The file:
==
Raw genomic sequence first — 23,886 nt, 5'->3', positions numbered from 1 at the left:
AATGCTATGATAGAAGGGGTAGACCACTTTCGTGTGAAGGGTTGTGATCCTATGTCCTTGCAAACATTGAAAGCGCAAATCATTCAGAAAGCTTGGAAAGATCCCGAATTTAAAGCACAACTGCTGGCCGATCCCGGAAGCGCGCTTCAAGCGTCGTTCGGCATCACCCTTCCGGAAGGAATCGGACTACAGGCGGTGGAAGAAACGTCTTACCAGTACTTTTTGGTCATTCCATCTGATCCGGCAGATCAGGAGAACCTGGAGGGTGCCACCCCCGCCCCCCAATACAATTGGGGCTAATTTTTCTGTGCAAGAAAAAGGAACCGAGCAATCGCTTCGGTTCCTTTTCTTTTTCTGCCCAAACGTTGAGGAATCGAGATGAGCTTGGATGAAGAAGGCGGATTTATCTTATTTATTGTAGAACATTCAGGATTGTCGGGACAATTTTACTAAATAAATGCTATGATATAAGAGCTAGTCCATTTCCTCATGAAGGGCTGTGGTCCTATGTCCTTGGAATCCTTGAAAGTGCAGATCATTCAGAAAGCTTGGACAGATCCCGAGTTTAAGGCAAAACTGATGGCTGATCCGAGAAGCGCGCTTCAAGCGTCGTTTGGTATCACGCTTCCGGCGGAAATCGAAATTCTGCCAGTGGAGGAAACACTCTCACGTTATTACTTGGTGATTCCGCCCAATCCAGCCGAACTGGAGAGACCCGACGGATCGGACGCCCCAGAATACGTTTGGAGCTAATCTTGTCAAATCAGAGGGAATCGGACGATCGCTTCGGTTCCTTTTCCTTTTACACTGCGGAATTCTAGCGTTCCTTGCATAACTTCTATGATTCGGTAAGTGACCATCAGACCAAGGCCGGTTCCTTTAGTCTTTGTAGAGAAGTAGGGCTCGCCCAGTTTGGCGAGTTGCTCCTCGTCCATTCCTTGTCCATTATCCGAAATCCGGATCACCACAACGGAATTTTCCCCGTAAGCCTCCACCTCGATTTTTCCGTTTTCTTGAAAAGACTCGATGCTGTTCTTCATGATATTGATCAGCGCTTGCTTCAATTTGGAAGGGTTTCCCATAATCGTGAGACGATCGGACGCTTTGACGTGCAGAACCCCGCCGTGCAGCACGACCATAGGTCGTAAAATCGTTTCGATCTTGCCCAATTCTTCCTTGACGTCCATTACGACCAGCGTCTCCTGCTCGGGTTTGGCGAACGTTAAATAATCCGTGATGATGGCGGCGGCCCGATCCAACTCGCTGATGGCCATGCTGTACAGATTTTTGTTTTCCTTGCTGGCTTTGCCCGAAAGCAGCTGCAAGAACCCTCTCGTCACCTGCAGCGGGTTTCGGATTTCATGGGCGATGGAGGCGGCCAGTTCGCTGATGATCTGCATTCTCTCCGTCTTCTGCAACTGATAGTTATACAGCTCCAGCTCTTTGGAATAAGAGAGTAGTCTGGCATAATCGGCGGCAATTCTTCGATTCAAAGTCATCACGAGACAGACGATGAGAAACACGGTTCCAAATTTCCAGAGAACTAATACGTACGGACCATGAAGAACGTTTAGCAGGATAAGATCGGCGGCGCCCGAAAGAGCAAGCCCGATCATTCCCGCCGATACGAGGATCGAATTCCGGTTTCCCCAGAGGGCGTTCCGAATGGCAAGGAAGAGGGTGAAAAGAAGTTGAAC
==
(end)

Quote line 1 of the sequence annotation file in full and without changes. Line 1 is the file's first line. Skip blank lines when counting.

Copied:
Raw genomic sequence first — 23,886 nt, 5'->3', positions numbered from 1 at the left: